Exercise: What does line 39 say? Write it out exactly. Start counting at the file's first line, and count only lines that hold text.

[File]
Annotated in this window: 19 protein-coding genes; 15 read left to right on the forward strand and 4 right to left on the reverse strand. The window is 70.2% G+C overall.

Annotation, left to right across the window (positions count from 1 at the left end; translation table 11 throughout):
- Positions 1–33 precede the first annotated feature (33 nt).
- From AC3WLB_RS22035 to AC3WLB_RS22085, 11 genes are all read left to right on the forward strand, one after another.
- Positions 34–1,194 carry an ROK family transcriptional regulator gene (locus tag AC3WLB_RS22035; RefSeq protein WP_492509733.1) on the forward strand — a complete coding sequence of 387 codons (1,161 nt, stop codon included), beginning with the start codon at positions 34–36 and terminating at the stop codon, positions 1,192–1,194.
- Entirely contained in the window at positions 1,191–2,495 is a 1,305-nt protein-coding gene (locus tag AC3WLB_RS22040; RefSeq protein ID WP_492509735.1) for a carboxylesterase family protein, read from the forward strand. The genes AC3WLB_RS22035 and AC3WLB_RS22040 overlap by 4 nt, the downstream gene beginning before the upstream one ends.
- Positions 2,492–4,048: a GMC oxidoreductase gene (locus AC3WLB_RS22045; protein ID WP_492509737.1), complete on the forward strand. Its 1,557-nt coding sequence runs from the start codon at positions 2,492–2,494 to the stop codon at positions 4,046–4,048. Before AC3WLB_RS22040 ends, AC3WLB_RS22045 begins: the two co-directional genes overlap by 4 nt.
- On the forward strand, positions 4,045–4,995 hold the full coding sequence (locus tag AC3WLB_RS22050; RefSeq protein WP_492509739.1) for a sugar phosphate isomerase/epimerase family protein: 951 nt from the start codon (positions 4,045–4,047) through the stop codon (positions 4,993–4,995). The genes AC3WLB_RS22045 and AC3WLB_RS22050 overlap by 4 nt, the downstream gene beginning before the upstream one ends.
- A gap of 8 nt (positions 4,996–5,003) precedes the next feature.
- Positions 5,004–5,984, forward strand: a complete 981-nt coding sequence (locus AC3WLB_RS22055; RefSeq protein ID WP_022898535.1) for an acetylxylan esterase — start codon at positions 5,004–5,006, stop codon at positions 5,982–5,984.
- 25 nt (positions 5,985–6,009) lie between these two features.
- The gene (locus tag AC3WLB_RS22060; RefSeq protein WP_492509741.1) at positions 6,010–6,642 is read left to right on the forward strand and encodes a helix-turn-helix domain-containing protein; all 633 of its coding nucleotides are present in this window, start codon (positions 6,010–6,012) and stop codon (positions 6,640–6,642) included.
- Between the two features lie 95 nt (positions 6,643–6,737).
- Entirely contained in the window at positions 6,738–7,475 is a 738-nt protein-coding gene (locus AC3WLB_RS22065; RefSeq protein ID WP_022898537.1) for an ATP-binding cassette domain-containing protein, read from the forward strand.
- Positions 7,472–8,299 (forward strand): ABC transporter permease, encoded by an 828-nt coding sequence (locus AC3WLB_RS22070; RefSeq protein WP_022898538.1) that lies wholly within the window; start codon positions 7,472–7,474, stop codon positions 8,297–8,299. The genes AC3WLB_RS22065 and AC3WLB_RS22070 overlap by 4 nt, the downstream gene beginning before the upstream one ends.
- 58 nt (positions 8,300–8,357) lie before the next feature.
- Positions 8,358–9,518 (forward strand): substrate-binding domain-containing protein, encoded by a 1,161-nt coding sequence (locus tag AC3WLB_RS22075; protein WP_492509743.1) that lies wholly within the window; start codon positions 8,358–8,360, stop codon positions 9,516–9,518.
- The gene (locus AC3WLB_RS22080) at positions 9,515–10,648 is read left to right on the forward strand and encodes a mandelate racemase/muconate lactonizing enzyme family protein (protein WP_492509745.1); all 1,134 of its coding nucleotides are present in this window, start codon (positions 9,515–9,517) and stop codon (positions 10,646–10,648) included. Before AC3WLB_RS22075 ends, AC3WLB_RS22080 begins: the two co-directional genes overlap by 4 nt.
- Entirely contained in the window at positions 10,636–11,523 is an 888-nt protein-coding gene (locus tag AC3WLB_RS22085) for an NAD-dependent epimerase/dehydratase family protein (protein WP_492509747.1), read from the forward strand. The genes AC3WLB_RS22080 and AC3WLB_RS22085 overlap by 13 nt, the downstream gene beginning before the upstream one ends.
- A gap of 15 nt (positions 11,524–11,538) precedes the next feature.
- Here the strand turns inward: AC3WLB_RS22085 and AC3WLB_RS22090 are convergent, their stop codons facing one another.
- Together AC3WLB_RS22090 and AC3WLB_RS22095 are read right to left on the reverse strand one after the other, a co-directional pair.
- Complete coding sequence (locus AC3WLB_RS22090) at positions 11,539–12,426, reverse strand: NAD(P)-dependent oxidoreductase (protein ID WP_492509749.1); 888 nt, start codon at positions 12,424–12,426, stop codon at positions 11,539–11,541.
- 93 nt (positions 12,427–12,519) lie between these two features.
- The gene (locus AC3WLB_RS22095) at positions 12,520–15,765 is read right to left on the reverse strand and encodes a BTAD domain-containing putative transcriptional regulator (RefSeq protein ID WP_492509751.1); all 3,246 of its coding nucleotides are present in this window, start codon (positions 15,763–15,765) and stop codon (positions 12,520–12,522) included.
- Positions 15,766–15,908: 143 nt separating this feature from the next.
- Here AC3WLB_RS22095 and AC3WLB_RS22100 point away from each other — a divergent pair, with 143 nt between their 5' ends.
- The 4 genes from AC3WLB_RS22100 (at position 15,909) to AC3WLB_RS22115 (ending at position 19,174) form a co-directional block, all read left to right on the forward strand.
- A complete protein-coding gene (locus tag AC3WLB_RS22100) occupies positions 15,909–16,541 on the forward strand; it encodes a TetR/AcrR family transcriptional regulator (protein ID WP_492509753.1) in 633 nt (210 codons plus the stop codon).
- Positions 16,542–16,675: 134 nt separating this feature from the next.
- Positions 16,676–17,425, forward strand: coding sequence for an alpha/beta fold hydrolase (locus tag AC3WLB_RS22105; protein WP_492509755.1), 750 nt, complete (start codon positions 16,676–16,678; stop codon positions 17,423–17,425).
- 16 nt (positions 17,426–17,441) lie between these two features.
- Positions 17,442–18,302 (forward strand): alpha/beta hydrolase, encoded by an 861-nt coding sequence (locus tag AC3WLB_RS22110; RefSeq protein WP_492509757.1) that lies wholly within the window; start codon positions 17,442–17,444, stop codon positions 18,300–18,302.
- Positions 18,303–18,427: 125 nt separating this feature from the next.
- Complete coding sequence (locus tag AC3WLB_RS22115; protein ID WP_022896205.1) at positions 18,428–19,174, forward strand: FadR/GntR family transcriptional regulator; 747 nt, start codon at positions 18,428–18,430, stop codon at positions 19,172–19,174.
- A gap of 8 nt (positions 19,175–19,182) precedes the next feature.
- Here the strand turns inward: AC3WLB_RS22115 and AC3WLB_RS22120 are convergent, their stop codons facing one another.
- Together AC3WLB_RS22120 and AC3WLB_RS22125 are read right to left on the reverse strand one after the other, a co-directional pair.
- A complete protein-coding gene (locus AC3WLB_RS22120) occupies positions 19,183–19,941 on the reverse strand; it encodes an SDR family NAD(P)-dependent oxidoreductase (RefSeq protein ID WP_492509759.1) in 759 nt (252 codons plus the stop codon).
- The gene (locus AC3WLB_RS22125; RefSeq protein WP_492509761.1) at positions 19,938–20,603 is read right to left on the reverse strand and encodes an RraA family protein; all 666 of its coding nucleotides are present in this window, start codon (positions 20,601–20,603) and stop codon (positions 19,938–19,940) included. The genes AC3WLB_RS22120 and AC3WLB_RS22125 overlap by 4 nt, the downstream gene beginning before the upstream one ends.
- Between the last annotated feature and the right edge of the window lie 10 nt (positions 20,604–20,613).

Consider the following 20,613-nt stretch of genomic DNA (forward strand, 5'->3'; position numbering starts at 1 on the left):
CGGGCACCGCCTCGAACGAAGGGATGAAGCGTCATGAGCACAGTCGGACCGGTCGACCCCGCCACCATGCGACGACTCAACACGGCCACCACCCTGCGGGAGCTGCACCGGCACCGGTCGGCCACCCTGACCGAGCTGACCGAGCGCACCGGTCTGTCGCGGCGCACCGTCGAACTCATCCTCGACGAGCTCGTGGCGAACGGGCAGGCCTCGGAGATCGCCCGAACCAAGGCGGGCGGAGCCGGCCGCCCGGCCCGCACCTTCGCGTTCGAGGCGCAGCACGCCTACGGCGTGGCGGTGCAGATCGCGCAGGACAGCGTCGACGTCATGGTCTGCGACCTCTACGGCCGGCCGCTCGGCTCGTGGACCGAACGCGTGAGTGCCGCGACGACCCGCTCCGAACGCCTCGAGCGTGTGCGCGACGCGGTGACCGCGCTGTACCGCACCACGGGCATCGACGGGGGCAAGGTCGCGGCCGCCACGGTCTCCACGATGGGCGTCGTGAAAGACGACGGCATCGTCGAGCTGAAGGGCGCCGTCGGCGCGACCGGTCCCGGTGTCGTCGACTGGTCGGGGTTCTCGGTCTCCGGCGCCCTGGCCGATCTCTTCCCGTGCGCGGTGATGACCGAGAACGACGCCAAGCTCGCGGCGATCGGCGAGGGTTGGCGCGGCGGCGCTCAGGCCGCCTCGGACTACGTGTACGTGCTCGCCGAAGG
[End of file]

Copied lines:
- A complete protein-coding gene (locus AC3WLB_RS22120) occupies positions 19,183–19,941 on the reverse strand; it encodes an SDR family NAD(P)-dependent oxidoreductase (RefSeq protein ID WP_492509759.1) in 759 nt (252 codons plus the stop codon).